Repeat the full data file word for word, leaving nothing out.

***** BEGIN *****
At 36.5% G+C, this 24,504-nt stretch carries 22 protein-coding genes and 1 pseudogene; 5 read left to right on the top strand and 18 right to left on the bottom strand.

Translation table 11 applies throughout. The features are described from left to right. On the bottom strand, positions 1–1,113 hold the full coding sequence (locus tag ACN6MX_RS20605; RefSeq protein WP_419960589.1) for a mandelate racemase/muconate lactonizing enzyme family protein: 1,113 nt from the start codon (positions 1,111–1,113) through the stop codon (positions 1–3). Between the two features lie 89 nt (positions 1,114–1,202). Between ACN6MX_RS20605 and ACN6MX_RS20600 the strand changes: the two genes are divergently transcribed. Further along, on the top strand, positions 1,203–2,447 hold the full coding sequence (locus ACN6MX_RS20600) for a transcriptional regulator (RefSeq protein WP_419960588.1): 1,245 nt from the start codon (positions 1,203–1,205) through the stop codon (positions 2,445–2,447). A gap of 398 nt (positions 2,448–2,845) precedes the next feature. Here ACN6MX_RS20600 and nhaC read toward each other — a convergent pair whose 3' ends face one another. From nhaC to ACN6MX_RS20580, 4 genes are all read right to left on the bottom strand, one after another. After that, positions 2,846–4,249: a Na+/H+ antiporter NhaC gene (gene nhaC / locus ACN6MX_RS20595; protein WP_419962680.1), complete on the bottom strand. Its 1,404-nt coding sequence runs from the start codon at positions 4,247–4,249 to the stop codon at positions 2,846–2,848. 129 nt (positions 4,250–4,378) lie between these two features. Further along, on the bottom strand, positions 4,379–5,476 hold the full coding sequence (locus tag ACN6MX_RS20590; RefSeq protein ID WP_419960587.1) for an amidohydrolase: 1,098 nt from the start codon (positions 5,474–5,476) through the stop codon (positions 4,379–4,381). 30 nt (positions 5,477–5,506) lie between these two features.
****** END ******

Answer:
At 36.5% G+C, this 24,504-nt stretch carries 22 protein-coding genes and 1 pseudogene; 5 read left to right on the top strand and 18 right to left on the bottom strand.

Translation table 11 applies throughout. The features are described from left to right. On the bottom strand, positions 1–1,113 hold the full coding sequence (locus tag ACN6MX_RS20605; RefSeq protein WP_419960589.1) for a mandelate racemase/muconate lactonizing enzyme family protein: 1,113 nt from the start codon (positions 1,111–1,113) through the stop codon (positions 1–3). Between the two features lie 89 nt (positions 1,114–1,202). Between ACN6MX_RS20605 and ACN6MX_RS20600 the strand changes: the two genes are divergently transcribed. Further along, on the top strand, positions 1,203–2,447 hold the full coding sequence (locus ACN6MX_RS20600) for a transcriptional regulator (RefSeq protein WP_419960588.1): 1,245 nt from the start codon (positions 1,203–1,205) through the stop codon (positions 2,445–2,447). A gap of 398 nt (positions 2,448–2,845) precedes the next feature. Here ACN6MX_RS20600 and nhaC read toward each other — a convergent pair whose 3' ends face one another. From nhaC to ACN6MX_RS20580, 4 genes are all read right to left on the bottom strand, one after another. After that, positions 2,846–4,249: a Na+/H+ antiporter NhaC gene (gene nhaC / locus ACN6MX_RS20595; protein WP_419962680.1), complete on the bottom strand. Its 1,404-nt coding sequence runs from the start codon at positions 4,247–4,249 to the stop codon at positions 2,846–2,848. 129 nt (positions 4,250–4,378) lie between these two features. Further along, on the bottom strand, positions 4,379–5,476 hold the full coding sequence (locus tag ACN6MX_RS20590; RefSeq protein ID WP_419960587.1) for an amidohydrolase: 1,098 nt from the start codon (positions 5,474–5,476) through the stop codon (positions 4,379–4,381). 30 nt (positions 5,477–5,506) lie between these two features.